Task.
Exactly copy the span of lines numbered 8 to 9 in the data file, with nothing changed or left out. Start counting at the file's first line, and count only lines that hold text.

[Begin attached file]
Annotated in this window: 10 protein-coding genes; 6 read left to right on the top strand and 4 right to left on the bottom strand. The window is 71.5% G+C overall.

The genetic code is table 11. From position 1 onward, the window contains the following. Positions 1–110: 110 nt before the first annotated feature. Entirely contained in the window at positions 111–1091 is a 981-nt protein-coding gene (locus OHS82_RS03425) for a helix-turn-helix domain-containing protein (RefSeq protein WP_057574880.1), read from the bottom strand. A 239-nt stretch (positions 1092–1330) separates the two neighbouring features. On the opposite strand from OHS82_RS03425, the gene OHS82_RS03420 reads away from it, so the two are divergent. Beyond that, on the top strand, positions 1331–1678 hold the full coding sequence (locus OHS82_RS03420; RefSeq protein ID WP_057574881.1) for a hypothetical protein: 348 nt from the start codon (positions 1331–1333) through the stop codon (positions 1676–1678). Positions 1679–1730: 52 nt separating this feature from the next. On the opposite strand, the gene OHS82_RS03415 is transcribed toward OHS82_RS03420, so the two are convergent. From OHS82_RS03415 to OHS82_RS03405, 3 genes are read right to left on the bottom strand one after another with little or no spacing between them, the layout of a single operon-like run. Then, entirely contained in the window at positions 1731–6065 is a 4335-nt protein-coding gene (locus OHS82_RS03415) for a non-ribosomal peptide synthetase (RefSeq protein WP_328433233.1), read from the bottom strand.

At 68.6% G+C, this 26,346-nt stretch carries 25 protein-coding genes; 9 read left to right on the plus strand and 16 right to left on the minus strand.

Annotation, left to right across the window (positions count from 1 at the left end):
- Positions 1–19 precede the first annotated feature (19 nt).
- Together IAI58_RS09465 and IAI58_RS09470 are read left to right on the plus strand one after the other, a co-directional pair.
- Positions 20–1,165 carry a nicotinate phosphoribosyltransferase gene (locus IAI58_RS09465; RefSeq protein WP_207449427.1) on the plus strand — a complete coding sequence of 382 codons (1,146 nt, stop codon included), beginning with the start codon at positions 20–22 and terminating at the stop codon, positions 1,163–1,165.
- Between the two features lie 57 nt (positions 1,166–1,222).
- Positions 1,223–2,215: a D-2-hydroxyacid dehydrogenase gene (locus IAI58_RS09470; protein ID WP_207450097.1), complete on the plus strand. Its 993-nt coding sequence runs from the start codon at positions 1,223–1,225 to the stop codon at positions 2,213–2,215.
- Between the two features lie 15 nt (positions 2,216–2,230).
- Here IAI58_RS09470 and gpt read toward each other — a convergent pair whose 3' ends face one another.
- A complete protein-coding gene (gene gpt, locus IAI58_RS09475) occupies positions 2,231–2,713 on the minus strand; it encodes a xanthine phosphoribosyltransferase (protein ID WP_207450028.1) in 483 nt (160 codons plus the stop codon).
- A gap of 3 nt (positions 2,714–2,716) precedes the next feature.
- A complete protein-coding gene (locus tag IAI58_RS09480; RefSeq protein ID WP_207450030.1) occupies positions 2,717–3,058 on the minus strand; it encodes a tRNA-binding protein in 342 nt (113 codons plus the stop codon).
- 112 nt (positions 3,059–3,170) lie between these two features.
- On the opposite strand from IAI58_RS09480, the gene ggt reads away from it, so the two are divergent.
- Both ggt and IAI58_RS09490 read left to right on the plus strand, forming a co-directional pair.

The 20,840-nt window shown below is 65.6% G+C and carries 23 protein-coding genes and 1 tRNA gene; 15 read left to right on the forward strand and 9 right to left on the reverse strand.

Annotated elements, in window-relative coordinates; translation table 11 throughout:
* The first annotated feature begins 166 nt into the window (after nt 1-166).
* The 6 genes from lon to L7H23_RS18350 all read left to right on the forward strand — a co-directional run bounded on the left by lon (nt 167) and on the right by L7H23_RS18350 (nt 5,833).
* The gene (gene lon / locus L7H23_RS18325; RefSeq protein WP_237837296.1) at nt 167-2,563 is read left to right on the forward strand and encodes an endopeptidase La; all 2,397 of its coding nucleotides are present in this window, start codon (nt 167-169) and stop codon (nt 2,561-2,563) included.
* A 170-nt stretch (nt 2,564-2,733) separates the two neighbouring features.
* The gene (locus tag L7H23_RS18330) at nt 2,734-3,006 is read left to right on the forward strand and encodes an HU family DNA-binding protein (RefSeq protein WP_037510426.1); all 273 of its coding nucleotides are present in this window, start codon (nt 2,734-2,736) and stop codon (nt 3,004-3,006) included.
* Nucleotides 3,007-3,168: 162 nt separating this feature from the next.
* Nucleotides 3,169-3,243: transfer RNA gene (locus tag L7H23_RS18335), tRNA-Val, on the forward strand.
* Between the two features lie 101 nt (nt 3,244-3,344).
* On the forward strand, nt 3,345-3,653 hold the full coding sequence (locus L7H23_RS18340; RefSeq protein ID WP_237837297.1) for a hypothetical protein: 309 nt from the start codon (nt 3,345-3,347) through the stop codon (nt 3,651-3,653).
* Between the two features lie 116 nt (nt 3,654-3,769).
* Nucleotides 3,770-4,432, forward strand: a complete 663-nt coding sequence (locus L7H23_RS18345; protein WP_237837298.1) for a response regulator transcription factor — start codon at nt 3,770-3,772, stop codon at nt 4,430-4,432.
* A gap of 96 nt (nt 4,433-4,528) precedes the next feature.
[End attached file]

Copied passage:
- Between the two features lie 57 nt (positions 1,166–1,222).
- Positions 1,223–2,215: a D-2-hydroxyacid dehydrogenase gene (locus IAI58_RS09470; protein ID WP_207450097.1), complete on the plus strand. Its 993-nt coding sequence runs from the start codon at positions 1,223–1,225 to the stop codon at positions 2,213–2,215.